It's been a disappointing year – for the most part – for Conservative Prime Minister Stephen Harper, veteran pollster Angus Reid says.
"If you look back at the springtime of the year he was sitting pretty ... and as we move to the end of the 2007 the big story is how badly Stephen Harper has dropped," the CEO of Angus Reid Strategies told the Toronto Star yesterday after releasing his polling firm's latest numbers showing the Conservatives with a slight lead over the Liberals.
Reid said with Liberal Leader Stéphane Dion's lacklustre performance since winning his party's leadership just over a year ago, Harper should be soaring in the court of public opinion.
"This guy is now running a minus 20 in terms of political momentum, he is running a disapproval rate of 45 and the best he can do, notwithstanding all the problems with Dion and the Liberals, is eke out a little 5 (percentage) point lead over the Liberals," he said.
"I think Harper's own personality grates a lot of Canadians, who find him to be aloof. They can't find any warmth in this guy."
The online numbers mirror most of the other conventional polls:
With just over a month to the second anniversary of the Tories' minority government, 33 per cent of Canadians currently support the Conservatives, compared with 36.3 per cent on election day and the party's high of 39 per cent in March.
The survey puts the Liberals second at 28 per cent, followed by the New Democrats at 17 per cent, and the Bloc Québécois and the Green party both at 10 per cent support nationally.
The online survey of survey 1,025 adult Canadians is considered accurate within plus or minus 3.1 per cent, 19 times out of 20.
Conservative supporters love to pound on Dion, and this poll, like many before, demonstrates that he has failed to resonate, his performance concerning. However, this theme works in tandem with another self-evident truth- Canadians don't like Stephen Harper or the Conservative agenda. If you reversed the roles, and a Liberal government was faced with such a opposition circumstance, I venture to say we would see them in the mid to high 40's. Conclusion, the more people mock Dion, the more it draws attention to the Conservatives inability to take advantage. All things being equal, Dion is far more of an unknown quantity(excluding Quebec) with Canadians, as opposed to Harper, which provides a glimmer of optimism moving forward. Dion is in a bad way, but there is an opportunity to shape, the same can not be said for Harper.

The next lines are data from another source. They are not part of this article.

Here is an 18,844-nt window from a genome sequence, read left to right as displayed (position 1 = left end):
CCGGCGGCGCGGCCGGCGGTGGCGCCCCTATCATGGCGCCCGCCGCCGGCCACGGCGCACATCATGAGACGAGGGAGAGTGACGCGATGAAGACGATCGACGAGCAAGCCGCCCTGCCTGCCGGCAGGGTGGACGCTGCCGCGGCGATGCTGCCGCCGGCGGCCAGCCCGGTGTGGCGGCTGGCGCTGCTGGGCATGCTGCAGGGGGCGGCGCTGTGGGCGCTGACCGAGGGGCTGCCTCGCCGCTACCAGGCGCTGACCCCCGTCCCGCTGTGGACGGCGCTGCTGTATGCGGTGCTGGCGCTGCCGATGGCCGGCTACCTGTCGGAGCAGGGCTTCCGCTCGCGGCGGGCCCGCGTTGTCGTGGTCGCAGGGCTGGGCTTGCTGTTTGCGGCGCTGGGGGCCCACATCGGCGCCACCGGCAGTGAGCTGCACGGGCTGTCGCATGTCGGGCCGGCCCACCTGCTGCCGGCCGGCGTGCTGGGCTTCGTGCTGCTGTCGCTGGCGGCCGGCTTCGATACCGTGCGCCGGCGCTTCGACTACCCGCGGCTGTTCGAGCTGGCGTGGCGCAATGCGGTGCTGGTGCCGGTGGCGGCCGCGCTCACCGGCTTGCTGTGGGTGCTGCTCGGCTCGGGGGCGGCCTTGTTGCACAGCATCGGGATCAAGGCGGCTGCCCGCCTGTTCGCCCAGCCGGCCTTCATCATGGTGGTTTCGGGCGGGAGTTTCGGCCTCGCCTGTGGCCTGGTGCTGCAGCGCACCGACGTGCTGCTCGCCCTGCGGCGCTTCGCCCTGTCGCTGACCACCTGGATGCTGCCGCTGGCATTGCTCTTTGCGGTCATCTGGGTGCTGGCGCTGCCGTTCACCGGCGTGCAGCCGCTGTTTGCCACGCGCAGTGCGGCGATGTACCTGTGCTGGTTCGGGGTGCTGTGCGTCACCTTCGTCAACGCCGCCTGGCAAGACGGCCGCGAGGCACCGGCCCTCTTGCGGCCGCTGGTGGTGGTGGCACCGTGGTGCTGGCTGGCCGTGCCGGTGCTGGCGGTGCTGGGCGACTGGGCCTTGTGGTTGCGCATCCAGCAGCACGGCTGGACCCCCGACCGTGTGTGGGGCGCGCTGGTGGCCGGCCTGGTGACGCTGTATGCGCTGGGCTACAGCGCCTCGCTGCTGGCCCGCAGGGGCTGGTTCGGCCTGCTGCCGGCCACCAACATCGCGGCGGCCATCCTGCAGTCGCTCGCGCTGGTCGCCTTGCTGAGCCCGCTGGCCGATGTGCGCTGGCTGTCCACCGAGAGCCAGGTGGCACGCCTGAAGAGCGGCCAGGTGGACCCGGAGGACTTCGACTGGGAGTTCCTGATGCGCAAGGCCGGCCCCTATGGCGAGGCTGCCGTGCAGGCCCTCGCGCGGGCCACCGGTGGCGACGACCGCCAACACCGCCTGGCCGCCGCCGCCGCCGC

The Angus poll also mirrors other findings when it comes to issues. If the Conservatives think their abysmal performance on the environment isn't a concern, this suggests other wise:
Twenty-six per cent of Canadians said the environment is their number one concern, the highest-ranked issue for voters in the poll.
"The environment remains the most important issue in this country ... and this is an issue the Harperites haven't understood. Moving (Environment Minister) John Baird into that position I don't think has helped them," Reid said.
The fact that the Bloc scores a full 10% nationally means they are doing very well in Quebec, and the 10% for the Greens is also noteworthy.
Another poll(online), more confirmation that Dion has huge hurdles, but is still in the game, thanks to voter apprehension about the Conservatives.